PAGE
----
Professional Women's Hockey League

How hard work on family farm led Emerance Maschmeyer to starting role with PWHL Ottawa

Long the backup to Ann-Renée Desbiens on Team Canada, Emerance Maschmeyer now has the chance to chart her own path as the starting goaltender with Ottawa in the new Professional Women’s Hockey League (PWHL).

29-year-old goaltender from Bruderheim, Alta., leans on drive, consistency to succeed

A female goaltender looks upward through her mask. Her mask is red and white with the Hockey Canada logo on it.
Emerance Maschmeyer was one of PWHL Ottawa's first three marquee free-agent signings ahead of the league's first draft earlier this year. (Chad Hipolito/The Canadian Press)

Erick Robertson remembers nine-year-old Emerance Maschmeyer setting a lofty goal for herself.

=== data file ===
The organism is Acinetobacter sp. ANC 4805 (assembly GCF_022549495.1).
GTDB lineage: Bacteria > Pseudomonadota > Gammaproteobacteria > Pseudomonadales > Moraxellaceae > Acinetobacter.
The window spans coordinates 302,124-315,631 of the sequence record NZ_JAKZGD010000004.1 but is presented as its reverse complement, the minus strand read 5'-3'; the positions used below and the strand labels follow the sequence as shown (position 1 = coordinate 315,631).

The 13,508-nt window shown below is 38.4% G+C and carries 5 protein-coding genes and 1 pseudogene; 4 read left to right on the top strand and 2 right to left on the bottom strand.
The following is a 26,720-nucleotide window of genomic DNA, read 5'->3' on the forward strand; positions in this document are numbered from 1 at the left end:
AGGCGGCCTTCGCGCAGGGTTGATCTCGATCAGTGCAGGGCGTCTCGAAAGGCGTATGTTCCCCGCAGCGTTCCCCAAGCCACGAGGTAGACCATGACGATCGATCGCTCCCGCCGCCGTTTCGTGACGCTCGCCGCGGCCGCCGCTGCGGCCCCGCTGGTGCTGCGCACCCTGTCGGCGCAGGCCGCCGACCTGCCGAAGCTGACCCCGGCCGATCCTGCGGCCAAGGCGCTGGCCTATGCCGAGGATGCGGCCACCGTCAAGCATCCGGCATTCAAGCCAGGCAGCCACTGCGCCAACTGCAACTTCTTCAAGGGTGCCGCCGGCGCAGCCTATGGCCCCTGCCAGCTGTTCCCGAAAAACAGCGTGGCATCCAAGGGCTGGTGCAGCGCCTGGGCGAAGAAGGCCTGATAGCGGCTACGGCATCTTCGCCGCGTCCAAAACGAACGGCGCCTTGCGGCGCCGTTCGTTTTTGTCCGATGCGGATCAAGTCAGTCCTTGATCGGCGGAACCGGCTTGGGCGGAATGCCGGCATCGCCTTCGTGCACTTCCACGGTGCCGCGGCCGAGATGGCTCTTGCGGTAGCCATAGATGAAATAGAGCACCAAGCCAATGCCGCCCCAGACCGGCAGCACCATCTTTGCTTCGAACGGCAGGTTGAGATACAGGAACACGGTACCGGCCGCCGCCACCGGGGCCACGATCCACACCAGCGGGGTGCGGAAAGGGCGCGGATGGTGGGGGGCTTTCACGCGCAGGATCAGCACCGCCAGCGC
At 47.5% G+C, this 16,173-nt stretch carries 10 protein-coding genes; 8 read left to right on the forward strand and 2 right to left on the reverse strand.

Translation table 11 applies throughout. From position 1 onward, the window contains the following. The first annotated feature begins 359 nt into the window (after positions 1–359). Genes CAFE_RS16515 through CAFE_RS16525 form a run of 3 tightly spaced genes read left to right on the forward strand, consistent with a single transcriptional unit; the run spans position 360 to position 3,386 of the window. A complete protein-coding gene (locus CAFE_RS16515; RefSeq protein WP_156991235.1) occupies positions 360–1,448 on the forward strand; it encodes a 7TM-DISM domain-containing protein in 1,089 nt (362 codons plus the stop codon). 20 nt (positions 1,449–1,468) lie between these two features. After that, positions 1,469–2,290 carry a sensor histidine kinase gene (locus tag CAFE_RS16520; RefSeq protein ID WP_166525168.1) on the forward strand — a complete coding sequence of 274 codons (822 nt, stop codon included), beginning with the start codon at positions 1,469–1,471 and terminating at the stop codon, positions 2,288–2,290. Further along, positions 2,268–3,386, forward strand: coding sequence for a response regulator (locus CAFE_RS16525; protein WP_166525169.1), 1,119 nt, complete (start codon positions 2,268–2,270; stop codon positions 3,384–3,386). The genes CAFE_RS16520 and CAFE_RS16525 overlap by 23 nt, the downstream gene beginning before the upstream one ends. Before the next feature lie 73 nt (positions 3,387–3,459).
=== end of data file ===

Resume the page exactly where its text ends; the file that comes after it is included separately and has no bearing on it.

She wasn't even in high school yet, but Maschmeyer knew she wanted to play hockey for Harvard University.

"I've never had a nine year old ever have that as a goal or that much foresight or looking into the future," said Robertson, who runs Level Up Goaltending in Edmonton and coached Maschmeyer for years.

The Ivy League is exactly where Maschmeyer found herself a decade later, eventually breaking the Harvard women's hockey program's saves record, which she still holds.

But she didn't stop there. Next was an Olympic gold medal, a goal Maschmeyer achieved in 2022 after being cut from the 2018 roster.

Two female Canadian hockey players, wearing red and black Team Canada jerseys, pose with gold medals.
Maschmeyer, left, poses with teammate Natalie Spooner after winning Olympic gold with Team Canada in 2022. (Jae C. Hong/The Associated Press)